Senior prom politics

Allrightythen, make it official.  The 2008 presidential election has morphed completely into a really bad episode of “90210”.

Here’s the plotline:  the handsome high-school quarterback dumps his head-cheerleader girlfriend for a pretty new exchange student, who will now be his prom date.  Meanwhile, an earnest, popular fellow student of theirs wants to organize a killer “After-Prom Party” at Mom and Dad’s beach house, and invites everybody who’s anybody.  However, the jilted cheerleader will be damned if she’ll spend one minute in the same house with that tramp from some faraway place she never heard of, and her sizable social circle looks like it may also stay away out of solidarity.  The party organizer, panicked at the possibility of the event collapsing, tries to compromise by inviting other people famous for hating the quarterback’s new love, but it only offers the prospect of more awkwardness, and the cheerleader’s social circle is solidifying its boycott.  The poor would-be host is left with few options but to cancel the party or disinvite everyone involved with this metastasizing spat.

This is the essential storyline of a political catfight involving Hillary Clinton, Sarah Palin, and a scheduled rally on Monday in New York to protest Iranian president Mahmoud Ahmadinejad’s visit to the city to address the U.N. General Assembly.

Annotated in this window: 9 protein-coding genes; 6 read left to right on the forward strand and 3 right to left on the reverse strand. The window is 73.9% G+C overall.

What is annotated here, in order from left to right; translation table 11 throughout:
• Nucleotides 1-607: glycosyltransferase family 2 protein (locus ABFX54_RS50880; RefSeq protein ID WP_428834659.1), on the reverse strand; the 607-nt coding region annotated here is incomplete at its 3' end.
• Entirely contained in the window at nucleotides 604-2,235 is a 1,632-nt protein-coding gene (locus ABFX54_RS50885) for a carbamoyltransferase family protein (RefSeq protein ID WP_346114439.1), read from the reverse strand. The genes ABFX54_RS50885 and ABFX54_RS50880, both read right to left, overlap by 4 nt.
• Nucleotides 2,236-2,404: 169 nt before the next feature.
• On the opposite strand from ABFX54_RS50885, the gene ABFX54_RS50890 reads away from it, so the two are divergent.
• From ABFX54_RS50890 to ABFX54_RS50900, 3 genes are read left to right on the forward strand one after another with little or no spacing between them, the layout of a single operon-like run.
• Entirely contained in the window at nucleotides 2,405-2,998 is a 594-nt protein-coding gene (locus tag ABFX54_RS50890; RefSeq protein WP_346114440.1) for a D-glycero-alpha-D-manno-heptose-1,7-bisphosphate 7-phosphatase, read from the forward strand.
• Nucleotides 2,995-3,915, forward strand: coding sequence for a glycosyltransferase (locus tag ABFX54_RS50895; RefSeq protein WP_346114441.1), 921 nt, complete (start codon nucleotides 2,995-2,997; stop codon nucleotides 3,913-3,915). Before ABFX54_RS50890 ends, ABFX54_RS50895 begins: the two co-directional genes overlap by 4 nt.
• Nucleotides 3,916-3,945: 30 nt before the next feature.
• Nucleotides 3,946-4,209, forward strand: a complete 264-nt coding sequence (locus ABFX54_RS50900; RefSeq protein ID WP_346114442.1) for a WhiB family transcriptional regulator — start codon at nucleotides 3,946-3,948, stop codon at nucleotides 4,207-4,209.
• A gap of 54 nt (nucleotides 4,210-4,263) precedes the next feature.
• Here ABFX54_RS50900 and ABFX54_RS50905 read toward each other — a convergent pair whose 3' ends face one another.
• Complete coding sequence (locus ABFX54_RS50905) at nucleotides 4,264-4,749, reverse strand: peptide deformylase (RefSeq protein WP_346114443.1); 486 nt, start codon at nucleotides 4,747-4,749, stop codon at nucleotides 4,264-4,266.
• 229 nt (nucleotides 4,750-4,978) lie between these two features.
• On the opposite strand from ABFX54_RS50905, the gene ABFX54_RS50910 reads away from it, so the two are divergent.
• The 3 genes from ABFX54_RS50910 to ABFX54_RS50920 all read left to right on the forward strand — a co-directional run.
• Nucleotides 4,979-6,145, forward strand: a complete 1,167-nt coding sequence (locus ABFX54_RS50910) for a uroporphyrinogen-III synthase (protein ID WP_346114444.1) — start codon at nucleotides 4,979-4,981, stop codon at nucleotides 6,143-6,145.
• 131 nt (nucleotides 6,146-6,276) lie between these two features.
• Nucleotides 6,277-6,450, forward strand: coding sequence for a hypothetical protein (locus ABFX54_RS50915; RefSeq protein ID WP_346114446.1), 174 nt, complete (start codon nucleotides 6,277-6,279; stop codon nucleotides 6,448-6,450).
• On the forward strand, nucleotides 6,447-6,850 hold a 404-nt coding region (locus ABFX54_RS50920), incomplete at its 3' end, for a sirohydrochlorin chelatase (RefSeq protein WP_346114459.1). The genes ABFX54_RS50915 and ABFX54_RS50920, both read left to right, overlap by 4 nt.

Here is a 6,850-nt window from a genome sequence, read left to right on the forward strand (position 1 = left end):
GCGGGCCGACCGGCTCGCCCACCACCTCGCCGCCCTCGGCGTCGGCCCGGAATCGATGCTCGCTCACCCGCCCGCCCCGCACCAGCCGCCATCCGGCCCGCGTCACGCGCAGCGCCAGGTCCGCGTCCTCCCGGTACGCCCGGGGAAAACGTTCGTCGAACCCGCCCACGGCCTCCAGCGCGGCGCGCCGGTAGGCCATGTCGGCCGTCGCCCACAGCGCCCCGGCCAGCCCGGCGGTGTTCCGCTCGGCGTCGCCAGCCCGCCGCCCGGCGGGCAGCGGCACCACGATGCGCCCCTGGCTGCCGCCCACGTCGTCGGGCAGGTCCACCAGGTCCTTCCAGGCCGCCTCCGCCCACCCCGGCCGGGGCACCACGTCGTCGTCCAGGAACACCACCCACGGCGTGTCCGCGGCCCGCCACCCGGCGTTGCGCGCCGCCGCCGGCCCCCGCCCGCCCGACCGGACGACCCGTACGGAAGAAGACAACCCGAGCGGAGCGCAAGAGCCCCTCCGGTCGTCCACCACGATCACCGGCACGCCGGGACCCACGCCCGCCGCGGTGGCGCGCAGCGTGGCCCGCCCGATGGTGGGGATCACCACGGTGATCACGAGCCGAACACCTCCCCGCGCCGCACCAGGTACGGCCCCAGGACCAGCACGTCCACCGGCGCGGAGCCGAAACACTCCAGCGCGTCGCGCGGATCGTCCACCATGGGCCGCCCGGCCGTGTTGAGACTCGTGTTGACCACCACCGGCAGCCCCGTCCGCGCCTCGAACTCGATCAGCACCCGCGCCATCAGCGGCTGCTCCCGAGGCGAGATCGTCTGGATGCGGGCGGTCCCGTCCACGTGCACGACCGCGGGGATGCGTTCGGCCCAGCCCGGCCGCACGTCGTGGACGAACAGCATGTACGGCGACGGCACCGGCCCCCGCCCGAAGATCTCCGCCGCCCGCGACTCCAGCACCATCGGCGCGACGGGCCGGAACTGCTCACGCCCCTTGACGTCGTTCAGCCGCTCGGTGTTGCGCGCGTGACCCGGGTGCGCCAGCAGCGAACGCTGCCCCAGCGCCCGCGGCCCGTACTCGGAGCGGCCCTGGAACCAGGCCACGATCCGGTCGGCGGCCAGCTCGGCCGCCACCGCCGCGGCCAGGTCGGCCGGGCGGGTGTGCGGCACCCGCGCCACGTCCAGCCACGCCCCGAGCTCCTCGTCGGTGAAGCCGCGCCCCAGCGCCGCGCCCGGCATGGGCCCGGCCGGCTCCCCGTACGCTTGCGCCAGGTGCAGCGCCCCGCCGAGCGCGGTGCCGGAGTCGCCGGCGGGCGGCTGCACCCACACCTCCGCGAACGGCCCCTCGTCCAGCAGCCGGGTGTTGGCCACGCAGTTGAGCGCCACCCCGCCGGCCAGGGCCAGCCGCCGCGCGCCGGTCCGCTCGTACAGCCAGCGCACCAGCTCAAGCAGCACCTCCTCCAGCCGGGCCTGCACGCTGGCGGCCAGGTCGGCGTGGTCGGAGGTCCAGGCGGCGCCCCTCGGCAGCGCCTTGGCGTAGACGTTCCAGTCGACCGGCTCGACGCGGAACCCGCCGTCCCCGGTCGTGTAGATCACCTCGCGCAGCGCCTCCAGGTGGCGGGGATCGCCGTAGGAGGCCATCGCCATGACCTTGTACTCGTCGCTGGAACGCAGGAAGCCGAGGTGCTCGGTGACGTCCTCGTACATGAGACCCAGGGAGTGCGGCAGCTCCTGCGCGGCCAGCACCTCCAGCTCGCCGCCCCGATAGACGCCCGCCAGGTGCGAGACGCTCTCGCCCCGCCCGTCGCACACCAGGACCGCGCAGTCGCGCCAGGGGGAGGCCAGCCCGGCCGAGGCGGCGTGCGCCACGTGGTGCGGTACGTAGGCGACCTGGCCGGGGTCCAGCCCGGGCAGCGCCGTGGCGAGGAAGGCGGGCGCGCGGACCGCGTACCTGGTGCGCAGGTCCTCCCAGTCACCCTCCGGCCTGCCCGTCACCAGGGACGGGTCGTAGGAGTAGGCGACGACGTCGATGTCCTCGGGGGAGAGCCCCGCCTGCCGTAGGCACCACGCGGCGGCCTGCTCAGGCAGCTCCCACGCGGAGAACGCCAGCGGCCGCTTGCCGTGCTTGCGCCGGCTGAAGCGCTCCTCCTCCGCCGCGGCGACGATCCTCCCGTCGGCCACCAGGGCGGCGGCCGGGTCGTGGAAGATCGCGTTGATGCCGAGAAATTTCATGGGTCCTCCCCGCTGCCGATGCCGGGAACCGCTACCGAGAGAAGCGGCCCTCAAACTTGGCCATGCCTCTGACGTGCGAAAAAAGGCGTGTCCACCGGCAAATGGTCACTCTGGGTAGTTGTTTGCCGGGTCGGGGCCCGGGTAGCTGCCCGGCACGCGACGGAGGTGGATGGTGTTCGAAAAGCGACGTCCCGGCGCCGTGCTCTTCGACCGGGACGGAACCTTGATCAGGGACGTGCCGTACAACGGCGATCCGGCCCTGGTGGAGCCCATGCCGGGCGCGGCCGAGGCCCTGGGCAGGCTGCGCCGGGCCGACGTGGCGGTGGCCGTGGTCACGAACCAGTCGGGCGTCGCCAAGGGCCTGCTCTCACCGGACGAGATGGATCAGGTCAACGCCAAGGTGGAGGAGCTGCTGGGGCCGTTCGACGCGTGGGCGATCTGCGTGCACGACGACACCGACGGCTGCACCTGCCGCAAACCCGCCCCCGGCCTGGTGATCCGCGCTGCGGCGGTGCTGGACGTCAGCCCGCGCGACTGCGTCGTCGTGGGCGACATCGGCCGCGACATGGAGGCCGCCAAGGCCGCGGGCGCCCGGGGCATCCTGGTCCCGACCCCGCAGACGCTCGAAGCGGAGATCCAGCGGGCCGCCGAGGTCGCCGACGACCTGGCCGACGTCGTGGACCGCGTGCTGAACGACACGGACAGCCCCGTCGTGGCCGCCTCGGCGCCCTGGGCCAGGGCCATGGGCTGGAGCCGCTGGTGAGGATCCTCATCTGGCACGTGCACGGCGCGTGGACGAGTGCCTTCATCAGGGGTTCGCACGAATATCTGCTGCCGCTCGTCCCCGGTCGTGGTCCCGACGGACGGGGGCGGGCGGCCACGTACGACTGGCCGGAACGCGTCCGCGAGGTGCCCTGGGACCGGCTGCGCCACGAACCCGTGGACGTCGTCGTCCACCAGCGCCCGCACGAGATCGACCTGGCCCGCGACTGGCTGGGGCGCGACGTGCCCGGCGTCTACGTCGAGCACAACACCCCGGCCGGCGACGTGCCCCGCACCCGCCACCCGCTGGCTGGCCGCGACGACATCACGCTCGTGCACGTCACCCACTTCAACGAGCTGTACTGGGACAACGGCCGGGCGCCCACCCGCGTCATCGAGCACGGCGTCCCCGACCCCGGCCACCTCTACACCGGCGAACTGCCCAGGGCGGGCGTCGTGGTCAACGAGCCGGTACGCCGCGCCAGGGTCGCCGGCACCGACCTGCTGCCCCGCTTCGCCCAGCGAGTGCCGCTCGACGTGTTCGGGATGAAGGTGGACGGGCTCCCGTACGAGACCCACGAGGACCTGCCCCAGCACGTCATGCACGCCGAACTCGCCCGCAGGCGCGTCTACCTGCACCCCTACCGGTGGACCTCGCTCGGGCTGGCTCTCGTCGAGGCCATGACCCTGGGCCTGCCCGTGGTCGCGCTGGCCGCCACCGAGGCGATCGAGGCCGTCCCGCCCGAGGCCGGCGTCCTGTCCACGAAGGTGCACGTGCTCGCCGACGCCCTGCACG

Like sands in the hourglass, details are below the break.

Sen. Clinton was invited to appear at the nonpartisan rally as a featured speaker.  After initially accepting, she abruptly withdrew after finding out she’d be on the same stage as Gov. Palin, who had also accepted an invitation to speak.  (In the latest of a long line of Orwellian absurdities, her staff complained that the rally “was never billed as a partisan political event.”  Well, congratulations, Senator, your withdrawal makes it one by default.)  The organizers, the National Coalition to Stop Iran Now, were left with only half of a bipartisan billing.

It doesn’t end there.  After Hillary bailed, NCSIN tried inviting Palin’s counterpart, Democratic veep nominee Joe Biden, who also declined, citing a “scheduling conflict” with an existing event before the National Guard in Maryland.  According to Politico, the McCain campaign attempted to persuade Barack Obama to show up instead, to preserve the organizers’ intended theme of nonpartisanship (or at least bipartisanship).  Obama demurred, but offered up Rep. Robert Wexler (D-FL), who most recently made news for having spread a baseless rumor that Gov. Palin was once a supporter of crypto-Nazi sympathizer Patrick Buchanan.  Naturally that idea fell flat, and NCSIN faced holding the rally without a Democratic speaker.

Unfortunately, continues Politico, the possibility of Gov. Palin having the stage to herself, even by default, brought the rally organizers under severe pressure from Democrats to rescind Palin’s invitation, or lose the backing of a number of important supporters.  Caught between a rock and a hard place, NCSIN issued an announcement that they would have “no American political personalities” in attendance at all (without specifically mentioning names), opting for the least embarrassing way of disinviting Palin.

Get out your book bags and letter jackets, folks.  We’ve all regressed to high school.

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3 thoughts on “Senior prom politics

  1. Pingback: Senior prom politics, escalated « WitSnapper | The Blog

  2. Pingback: Nice job. Really nice job. « WitSnapper | The Blog

  3. Pingback: Palin Minefield: No casualties…yet « WitSnapper | The Blog

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